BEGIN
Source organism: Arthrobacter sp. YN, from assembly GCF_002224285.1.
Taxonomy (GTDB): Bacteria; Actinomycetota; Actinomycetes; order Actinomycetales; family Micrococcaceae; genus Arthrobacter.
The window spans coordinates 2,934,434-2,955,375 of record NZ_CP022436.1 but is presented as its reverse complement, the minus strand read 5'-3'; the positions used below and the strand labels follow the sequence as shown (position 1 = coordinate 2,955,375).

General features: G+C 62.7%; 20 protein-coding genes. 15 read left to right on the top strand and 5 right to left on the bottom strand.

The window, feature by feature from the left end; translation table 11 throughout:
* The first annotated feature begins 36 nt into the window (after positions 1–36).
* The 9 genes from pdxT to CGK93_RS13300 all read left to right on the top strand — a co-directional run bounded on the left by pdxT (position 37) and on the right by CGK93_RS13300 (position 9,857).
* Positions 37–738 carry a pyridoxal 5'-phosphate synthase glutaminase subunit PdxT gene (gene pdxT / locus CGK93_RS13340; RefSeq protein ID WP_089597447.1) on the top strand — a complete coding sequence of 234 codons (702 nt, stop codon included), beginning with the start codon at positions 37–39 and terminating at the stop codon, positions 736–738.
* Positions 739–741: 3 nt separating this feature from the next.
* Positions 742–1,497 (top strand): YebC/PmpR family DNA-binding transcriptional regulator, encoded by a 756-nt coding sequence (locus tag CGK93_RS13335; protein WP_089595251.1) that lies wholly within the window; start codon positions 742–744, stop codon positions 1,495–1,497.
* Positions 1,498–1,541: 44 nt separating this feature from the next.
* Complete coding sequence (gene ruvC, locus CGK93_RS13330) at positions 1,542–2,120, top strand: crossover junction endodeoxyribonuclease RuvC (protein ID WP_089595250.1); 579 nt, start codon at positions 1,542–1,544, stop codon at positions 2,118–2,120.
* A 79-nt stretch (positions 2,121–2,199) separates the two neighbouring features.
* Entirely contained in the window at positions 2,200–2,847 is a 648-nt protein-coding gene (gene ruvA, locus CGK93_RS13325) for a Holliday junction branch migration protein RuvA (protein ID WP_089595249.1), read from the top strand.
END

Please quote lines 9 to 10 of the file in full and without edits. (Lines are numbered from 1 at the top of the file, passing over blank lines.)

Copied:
* Positions 739–741: 3 nt separating this feature from the next.
* Positions 742–1,497 (top strand): YebC/PmpR family DNA-binding transcriptional regulator, encoded by a 756-nt coding sequence (locus tag CGK93_RS13335; protein WP_089595251.1) that lies wholly within the window; start codon positions 742–744, stop codon positions 1,495–1,497.